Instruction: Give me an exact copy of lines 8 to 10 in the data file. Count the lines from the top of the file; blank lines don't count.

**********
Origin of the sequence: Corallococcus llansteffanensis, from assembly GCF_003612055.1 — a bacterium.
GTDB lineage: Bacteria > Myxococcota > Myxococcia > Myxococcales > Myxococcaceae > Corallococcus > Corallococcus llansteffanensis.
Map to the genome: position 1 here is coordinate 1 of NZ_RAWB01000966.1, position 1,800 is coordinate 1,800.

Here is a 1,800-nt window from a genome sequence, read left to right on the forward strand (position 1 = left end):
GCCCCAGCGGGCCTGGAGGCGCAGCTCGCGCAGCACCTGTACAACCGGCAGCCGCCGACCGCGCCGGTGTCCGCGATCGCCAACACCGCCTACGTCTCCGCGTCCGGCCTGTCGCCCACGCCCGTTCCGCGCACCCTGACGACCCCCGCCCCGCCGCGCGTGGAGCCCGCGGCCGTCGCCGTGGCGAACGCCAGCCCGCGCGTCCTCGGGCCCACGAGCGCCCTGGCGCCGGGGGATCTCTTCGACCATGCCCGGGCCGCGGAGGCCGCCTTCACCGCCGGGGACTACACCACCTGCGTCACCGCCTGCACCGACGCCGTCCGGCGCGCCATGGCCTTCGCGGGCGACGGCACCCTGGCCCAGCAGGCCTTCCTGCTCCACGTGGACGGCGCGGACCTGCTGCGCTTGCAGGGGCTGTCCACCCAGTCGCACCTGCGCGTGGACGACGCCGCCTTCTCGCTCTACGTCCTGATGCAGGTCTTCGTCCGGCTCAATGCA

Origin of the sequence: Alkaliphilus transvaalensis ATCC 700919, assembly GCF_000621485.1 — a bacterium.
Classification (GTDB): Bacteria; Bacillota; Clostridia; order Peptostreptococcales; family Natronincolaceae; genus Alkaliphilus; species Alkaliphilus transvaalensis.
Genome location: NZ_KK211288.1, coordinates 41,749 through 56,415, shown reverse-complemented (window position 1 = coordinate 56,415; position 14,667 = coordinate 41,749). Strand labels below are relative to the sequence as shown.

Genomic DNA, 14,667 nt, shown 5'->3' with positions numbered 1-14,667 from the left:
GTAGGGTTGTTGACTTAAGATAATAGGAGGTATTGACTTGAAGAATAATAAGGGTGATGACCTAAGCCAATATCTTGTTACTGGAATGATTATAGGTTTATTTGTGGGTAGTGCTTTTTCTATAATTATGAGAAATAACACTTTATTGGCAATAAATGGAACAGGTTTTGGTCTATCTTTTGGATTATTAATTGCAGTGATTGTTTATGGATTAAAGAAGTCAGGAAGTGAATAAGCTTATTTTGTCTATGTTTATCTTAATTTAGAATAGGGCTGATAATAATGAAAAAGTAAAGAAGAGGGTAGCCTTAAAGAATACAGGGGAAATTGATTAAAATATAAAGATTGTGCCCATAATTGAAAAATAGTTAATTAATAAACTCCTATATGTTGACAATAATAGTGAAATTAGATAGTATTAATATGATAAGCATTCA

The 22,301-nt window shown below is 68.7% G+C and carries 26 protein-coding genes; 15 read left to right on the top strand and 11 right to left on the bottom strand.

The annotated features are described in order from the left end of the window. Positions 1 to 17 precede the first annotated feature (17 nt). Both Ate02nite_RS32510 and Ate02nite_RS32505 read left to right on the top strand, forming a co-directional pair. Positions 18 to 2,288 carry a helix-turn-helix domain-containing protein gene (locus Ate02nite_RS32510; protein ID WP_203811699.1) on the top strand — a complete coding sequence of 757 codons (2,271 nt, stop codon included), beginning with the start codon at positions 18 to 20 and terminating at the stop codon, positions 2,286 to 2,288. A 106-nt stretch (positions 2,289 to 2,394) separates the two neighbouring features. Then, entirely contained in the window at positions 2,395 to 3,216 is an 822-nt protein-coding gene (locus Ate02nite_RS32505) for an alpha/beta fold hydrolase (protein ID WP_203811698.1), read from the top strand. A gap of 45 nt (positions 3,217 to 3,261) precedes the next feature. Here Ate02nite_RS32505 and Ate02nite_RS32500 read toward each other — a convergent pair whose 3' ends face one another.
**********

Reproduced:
Genome location: NZ_KK211288.1, coordinates 41,749 through 56,415, shown reverse-complemented (window position 1 = coordinate 56,415; position 14,667 = coordinate 41,749). Strand labels below are relative to the sequence as shown.

Genomic DNA, 14,667 nt, shown 5'->3' with positions numbered 1-14,667 from the left:
GTAGGGTTGTTGACTTAAGATAATAGGAGGTATTGACTTGAAGAATAATAAGGGTGATGACCTAAGCCAATATCTTGTTACTGGAATGATTATAGGTTTATTTGTGGGTAGTGCTTTTTCTATAATTATGAGAAATAACACTTTATTGGCAATAAATGGAACAGGTTTTGGTCTATCTTTTGGATTATTAATTGCAGTGATTGTTTATGGATTAAAGAAGTCAGGAAGTGAATAAGCTTATTTTGTCTATGTTTATCTTAATTTAGAATAGGGCTGATAATAATGAAAAAGTAAAGAAGAGGGTAGCCTTAAAGAATACAGGGGAAATTGATTAAAATATAAAGATTGTGCCCATAATTGAAAAATAGTTAATTAATAAACTCCTATATGTTGACAATAATAGTGAAATTAGATAGTATTAATATGATAAGCATTCA